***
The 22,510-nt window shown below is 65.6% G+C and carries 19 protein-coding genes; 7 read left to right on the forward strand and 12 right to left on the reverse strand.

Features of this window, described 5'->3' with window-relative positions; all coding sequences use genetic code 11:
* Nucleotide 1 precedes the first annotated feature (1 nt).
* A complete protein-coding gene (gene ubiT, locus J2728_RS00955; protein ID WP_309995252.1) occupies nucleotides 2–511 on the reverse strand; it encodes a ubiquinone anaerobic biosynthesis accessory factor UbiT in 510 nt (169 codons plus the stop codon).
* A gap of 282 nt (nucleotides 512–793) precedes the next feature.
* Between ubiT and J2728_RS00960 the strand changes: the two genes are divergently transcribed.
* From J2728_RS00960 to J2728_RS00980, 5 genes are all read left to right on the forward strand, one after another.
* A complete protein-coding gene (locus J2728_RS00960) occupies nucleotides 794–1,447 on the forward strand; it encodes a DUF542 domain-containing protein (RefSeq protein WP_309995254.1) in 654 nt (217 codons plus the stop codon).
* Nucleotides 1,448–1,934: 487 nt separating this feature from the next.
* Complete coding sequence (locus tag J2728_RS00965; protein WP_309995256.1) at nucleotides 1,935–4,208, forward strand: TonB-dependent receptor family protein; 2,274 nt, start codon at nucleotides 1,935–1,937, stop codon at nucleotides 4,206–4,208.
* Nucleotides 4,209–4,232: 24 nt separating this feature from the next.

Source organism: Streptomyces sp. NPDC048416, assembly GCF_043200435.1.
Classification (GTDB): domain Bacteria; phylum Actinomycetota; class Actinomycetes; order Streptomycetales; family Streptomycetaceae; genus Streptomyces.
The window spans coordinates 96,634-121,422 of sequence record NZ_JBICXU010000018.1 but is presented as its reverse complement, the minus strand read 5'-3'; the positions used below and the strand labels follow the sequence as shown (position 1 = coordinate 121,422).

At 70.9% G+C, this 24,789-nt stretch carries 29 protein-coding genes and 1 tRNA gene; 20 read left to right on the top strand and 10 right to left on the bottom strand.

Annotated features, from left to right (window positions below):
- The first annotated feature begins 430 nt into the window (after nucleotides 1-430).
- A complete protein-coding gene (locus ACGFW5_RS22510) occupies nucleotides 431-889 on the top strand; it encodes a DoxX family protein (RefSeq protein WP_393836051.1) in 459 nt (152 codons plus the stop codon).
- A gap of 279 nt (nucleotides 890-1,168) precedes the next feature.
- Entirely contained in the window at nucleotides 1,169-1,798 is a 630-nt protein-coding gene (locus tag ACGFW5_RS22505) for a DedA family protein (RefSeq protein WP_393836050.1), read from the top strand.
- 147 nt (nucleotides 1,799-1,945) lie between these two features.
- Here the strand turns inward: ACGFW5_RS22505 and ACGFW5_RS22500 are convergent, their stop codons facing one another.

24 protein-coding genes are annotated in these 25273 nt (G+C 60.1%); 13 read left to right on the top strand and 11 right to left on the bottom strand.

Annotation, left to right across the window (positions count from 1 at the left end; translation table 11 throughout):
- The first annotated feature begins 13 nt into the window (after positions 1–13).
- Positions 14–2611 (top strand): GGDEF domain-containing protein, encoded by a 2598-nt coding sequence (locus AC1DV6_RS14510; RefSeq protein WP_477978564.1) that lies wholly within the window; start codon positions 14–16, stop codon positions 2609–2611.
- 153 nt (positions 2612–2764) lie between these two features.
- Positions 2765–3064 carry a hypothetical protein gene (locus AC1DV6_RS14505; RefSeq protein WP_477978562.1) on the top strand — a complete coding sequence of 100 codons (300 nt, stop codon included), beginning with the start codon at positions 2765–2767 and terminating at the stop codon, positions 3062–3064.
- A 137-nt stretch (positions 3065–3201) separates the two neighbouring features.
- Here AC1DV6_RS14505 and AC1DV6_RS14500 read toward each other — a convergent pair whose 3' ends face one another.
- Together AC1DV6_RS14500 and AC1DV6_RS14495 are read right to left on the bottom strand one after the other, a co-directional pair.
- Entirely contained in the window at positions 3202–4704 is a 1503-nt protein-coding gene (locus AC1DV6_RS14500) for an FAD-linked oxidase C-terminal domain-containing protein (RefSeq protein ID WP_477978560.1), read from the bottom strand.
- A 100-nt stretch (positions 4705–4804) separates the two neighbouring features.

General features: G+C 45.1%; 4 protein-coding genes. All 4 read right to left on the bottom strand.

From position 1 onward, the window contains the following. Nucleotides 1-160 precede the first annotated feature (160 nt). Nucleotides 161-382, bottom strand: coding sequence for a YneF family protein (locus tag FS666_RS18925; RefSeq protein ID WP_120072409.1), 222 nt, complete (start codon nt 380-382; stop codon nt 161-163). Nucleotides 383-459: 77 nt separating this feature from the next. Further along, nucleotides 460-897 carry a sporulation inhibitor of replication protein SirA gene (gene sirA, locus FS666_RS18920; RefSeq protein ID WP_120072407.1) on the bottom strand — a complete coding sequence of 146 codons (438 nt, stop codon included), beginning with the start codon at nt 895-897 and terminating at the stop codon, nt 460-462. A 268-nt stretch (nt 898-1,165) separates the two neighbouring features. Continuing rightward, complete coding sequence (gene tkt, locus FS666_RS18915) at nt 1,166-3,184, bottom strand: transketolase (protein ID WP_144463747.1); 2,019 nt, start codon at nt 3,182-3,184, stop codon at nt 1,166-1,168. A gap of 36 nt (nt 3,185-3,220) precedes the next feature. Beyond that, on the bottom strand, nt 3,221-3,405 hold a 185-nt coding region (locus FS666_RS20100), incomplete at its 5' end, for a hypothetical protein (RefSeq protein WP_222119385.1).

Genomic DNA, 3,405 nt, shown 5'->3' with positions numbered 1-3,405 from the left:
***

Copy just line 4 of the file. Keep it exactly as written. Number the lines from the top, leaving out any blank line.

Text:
* A complete protein-coding gene (gene ubiT, locus J2728_RS00955; protein ID WP_309995252.1) occupies nucleotides 2–511 on the reverse strand; it encodes a ubiquinone anaerobic biosynthesis accessory factor UbiT in 510 nt (169 codons plus the stop codon).